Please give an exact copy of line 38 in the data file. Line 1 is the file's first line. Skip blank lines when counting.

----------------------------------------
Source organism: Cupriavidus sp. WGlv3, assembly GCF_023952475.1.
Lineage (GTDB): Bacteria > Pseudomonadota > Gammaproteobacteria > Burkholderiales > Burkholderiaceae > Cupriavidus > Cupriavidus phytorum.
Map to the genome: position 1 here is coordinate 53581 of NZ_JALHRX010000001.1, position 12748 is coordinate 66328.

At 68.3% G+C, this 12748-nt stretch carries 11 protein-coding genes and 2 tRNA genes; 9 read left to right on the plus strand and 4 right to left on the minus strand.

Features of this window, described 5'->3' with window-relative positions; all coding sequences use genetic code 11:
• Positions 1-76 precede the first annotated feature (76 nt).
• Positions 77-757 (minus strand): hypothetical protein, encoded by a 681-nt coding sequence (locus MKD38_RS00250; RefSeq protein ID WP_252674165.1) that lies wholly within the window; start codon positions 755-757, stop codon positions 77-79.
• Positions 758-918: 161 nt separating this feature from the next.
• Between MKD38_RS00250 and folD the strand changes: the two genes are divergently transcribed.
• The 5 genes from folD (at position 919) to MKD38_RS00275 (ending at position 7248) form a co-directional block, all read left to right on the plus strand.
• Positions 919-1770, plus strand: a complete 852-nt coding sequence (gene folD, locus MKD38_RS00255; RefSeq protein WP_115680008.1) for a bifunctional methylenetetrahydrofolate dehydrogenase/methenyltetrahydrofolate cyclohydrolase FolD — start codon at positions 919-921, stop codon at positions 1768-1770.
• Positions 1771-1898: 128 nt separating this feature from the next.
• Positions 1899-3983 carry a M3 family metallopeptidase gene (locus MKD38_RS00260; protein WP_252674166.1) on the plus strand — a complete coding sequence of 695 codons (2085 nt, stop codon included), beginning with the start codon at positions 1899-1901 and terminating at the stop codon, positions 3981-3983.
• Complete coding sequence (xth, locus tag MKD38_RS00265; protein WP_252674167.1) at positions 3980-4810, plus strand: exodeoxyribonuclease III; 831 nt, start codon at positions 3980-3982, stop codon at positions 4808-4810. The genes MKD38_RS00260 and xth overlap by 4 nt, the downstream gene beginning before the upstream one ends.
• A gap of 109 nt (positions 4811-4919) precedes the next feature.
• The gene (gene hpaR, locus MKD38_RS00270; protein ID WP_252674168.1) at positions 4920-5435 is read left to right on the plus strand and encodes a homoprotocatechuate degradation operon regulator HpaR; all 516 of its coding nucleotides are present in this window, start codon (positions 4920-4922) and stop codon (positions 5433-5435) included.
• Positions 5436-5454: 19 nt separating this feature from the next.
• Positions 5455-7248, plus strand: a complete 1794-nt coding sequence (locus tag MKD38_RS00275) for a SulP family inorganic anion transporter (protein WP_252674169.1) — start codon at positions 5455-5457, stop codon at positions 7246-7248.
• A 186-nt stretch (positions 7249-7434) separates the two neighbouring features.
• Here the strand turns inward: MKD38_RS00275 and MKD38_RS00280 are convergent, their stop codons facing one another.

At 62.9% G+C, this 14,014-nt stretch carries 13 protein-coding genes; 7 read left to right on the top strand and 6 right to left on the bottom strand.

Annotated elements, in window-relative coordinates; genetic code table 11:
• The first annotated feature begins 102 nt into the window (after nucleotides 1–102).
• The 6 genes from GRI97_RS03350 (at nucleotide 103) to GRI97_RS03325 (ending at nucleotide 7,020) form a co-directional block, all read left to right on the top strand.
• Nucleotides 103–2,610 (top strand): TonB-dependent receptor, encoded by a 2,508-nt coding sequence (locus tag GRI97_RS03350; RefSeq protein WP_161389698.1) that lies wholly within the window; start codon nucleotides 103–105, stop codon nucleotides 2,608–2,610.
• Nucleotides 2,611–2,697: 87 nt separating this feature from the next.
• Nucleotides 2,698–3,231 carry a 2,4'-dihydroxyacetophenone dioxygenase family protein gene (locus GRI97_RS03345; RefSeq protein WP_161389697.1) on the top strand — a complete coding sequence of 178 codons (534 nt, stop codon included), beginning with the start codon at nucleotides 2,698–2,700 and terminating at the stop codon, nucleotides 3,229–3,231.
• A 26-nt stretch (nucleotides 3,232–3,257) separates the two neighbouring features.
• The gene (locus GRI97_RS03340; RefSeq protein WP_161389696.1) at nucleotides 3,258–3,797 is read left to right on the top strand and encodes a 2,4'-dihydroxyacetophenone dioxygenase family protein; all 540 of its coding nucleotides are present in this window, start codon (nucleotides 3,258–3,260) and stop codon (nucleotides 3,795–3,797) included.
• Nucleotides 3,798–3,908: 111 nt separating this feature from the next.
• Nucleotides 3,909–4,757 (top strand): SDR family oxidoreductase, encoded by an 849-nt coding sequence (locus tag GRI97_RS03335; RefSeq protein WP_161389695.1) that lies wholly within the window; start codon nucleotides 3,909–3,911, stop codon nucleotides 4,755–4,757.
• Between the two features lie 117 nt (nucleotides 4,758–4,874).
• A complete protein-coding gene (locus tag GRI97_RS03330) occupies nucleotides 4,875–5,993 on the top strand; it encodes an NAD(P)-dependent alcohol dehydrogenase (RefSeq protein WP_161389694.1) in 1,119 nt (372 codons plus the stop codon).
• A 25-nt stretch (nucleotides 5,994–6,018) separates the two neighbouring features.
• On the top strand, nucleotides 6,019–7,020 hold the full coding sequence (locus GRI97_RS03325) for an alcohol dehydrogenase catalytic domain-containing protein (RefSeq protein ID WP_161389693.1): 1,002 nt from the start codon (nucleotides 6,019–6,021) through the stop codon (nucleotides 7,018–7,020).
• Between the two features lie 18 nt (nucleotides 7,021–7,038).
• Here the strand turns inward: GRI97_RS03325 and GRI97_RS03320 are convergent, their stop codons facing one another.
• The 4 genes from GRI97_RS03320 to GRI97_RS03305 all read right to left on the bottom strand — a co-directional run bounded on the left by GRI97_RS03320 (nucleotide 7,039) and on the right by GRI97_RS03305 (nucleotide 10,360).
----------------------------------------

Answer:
• The 4 genes from GRI97_RS03320 to GRI97_RS03305 all read right to left on the bottom strand — a co-directional run bounded on the left by GRI97_RS03320 (nucleotide 7,039) and on the right by GRI97_RS03305 (nucleotide 10,360).